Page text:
The Base/Subgrade Stabilization Project
The project starts at 8:00 a.m. on the dot at Glen Hills Middle School. The semi truck carrying the load of cement powder rolls in. About half an hour later, the cement powder starts getting laid over the parking lot that has had the asphalt parking lot that was here pulverized. At this point, all that’s left is the pulverized asphalt and gravel bed mixture. Now, every square foot gets an application of cement powder at a depth of around 1.5-2” depending on site conditions the day of work.
At 8:55 a.m., the pulverizer starts following behind the cement powder truck. The pulverizer goes 14” into the existing base material, mixing the powder with the existing base material. Once the two are mixed together, the concrete powder starts reacting, hardening the stabilized base components. It is also at this time that the newly mixed stabilized base is tested for the right moisture. To check for this, a ball of the stabilized base is made and it should fall apart after being bounced in a hand.
After the powder and existing pulverized asphalt/gravel parking lot have been mixed, the base is rolled and compressed by a pad roller driving over it four times for extra compaction. The grader follows the pad roller and smooths everything out so it is ready for the final compaction from the smooth roller, making it ready for the asphalt installation.
By 4:30 p.m., the base stabilization and grading process for this parking lot is complete.
So, what exactly is base stabilization?
Stabilizing a base or subgrade is the process in which the existing base material, or even soil, is changed, improving its strength and durability so that asphalt can be paved properly. Stabilization will reduce the plasticity of the base, lower the water content, and increase the strength of the base.
When stabilizing a base, multiple variables need to be considered:
- Plasticity of the current base and underlying soils
- Presence of sulfates
- Depth to the water-table
- Freeze-thaw conditions
Test mixtures should be made to determine the best mixture for a specific project.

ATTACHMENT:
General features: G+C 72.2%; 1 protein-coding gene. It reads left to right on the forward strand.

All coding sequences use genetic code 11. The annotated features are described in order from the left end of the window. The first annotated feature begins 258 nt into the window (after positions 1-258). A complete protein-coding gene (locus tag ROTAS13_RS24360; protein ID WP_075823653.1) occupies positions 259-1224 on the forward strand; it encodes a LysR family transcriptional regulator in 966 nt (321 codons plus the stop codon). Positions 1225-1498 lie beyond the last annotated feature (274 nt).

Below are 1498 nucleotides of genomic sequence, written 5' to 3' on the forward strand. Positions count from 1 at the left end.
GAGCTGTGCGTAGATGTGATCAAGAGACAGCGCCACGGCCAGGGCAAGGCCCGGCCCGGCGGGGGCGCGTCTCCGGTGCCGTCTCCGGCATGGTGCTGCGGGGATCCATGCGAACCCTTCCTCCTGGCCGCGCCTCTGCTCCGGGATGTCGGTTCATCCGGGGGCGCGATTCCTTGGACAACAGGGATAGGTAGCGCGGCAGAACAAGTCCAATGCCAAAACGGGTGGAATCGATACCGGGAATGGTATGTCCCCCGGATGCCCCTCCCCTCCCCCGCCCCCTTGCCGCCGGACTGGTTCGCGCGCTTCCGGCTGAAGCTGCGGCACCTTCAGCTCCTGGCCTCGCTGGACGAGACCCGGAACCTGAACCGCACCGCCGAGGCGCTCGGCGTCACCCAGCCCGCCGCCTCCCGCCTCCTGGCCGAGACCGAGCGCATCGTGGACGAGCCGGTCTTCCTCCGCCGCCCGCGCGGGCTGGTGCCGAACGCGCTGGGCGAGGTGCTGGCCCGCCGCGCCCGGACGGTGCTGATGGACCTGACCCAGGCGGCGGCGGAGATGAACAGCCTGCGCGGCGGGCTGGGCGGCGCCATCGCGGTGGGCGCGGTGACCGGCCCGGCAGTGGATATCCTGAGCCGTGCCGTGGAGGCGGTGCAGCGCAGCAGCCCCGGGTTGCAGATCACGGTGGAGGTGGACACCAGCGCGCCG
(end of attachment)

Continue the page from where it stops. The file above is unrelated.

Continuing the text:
Benefits of Stabilizing the Base or Subgrade
Base/subgrade stabilization is a cost effective solution for improving problematic soils, such as marshlands or wet and sandy areas. The chemicals used to stabilize base and soil provide an environmental benefit as well. Green house gas emissions are reduced and using less energy intensive materials lowers energy consumption.
These benefits tie in with our belief in keeping everything ‘green’ when possible to help protect the environment.
A Completed Asphalt Parking Lot
A few days later, once the new stabilized base has hardened, the asphalt paving team came in for their turn in the parking lot project. The first layer of asphalt was paved, followed by the surface layer the next day. The new hardened base was able to hold the weight and compaction stresses of the asphalt and its installation, providing a clean, smooth surface of asphalt and a brand new parking lot.
“The project included pulverizing the old parking lot, base stabilization, adding new curb and gutter around the islands, repaving, and then striping,” says Jim Beckmann, Director of Operations at the middle school. “It took 10 days, start to finish.”
He went on to say, “I am very satisfied with the project. The crew was very helpful and informative, out here every day, keeping me updated on the project. They [Wolf Paving] will get an opportunity to bid again on future projects.”
Jim Beckmann chose Wolf Paving because of their fair pricing and based on referrals he had received regarding the quality of their work.
Is your parking lot in need of base/soil stabilization or new asphalt pavement? Contact Wolf Paving today for more information or to request a quote.